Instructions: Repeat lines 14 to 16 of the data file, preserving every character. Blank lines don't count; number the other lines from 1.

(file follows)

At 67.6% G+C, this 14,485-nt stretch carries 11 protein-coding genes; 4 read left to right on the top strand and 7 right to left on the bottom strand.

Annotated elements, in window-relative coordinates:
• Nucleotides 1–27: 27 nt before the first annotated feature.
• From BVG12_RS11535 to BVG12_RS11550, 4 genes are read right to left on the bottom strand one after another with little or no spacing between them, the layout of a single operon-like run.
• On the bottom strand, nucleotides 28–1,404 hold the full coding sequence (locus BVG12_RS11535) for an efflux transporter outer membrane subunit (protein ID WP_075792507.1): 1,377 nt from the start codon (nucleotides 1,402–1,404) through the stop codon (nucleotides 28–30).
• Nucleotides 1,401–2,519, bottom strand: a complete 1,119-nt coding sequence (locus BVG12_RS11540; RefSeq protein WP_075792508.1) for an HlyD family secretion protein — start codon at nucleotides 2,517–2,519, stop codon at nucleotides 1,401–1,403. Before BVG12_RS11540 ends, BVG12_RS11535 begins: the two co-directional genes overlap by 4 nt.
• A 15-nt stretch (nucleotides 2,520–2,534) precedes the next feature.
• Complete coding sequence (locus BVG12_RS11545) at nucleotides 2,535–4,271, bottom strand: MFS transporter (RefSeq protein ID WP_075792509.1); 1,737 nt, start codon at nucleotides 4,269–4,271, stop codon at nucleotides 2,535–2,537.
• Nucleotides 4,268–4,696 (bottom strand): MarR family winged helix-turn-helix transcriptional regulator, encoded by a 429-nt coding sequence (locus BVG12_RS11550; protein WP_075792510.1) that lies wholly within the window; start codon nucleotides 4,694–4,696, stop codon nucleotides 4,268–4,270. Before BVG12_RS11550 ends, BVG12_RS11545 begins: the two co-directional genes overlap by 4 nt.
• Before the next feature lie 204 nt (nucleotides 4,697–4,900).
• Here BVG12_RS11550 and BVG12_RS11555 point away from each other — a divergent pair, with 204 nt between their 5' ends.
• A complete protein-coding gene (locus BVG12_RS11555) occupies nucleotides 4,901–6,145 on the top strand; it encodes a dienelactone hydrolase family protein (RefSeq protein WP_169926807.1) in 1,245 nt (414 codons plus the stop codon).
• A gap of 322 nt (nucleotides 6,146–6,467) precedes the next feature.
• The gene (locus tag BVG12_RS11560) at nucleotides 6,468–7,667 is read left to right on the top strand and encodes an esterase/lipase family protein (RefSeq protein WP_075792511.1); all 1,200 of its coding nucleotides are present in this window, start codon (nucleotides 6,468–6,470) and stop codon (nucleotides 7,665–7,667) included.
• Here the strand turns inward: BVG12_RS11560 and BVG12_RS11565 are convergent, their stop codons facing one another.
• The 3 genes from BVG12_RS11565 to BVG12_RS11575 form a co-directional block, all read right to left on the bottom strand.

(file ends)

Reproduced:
• The gene (locus tag BVG12_RS11560) at nucleotides 6,468–7,667 is read left to right on the top strand and encodes an esterase/lipase family protein (RefSeq protein WP_075792511.1); all 1,200 of its coding nucleotides are present in this window, start codon (nucleotides 6,468–6,470) and stop codon (nucleotides 7,665–7,667) included.
• Here the strand turns inward: BVG12_RS11560 and BVG12_RS11565 are convergent, their stop codons facing one another.
• The 3 genes from BVG12_RS11565 to BVG12_RS11575 form a co-directional block, all read right to left on the bottom strand.